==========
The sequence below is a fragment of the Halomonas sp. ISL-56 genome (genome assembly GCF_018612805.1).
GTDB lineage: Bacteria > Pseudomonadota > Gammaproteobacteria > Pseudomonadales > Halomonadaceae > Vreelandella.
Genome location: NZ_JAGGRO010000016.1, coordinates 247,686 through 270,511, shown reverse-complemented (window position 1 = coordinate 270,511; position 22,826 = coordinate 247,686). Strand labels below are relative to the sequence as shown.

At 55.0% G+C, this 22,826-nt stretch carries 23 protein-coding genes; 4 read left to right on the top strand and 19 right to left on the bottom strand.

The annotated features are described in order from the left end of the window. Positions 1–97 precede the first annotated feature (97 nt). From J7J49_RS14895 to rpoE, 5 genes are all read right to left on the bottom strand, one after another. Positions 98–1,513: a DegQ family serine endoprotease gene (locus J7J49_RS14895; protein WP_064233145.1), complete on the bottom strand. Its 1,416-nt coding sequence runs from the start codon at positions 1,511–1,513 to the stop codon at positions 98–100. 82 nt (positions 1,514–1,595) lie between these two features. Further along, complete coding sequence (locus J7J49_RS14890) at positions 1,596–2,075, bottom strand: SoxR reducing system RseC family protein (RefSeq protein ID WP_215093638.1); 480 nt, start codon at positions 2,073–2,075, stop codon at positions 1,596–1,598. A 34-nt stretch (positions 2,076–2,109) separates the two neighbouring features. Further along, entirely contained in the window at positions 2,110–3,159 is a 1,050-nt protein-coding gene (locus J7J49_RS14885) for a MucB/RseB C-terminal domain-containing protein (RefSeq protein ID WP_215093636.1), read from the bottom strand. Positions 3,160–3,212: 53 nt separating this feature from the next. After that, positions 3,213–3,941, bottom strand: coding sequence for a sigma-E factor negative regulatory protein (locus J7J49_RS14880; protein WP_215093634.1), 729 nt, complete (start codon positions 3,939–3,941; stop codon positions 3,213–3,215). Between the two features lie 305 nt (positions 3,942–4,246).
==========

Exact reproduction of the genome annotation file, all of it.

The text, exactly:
The sequence below is a fragment of the Halomonas sp. ISL-56 genome (genome assembly GCF_018612805.1).
GTDB lineage: Bacteria > Pseudomonadota > Gammaproteobacteria > Pseudomonadales > Halomonadaceae > Vreelandella.
Genome location: NZ_JAGGRO010000016.1, coordinates 247,686 through 270,511, shown reverse-complemented (window position 1 = coordinate 270,511; position 22,826 = coordinate 247,686). Strand labels below are relative to the sequence as shown.

At 55.0% G+C, this 22,826-nt stretch carries 23 protein-coding genes; 4 read left to right on the top strand and 19 right to left on the bottom strand.

The annotated features are described in order from the left end of the window. Positions 1–97 precede the first annotated feature (97 nt). From J7J49_RS14895 to rpoE, 5 genes are all read right to left on the bottom strand, one after another. Positions 98–1,513: a DegQ family serine endoprotease gene (locus J7J49_RS14895; protein WP_064233145.1), complete on the bottom strand. Its 1,416-nt coding sequence runs from the start codon at positions 1,511–1,513 to the stop codon at positions 98–100. 82 nt (positions 1,514–1,595) lie between these two features. Further along, complete coding sequence (locus J7J49_RS14890) at positions 1,596–2,075, bottom strand: SoxR reducing system RseC family protein (RefSeq protein ID WP_215093638.1); 480 nt, start codon at positions 2,073–2,075, stop codon at positions 1,596–1,598. A 34-nt stretch (positions 2,076–2,109) separates the two neighbouring features. Further along, entirely contained in the window at positions 2,110–3,159 is a 1,050-nt protein-coding gene (locus J7J49_RS14885) for a MucB/RseB C-terminal domain-containing protein (RefSeq protein ID WP_215093636.1), read from the bottom strand. Positions 3,160–3,212: 53 nt separating this feature from the next. After that, positions 3,213–3,941, bottom strand: coding sequence for a sigma-E factor negative regulatory protein (locus J7J49_RS14880; protein WP_215093634.1), 729 nt, complete (start codon positions 3,939–3,941; stop codon positions 3,213–3,215). Between the two features lie 305 nt (positions 3,942–4,246).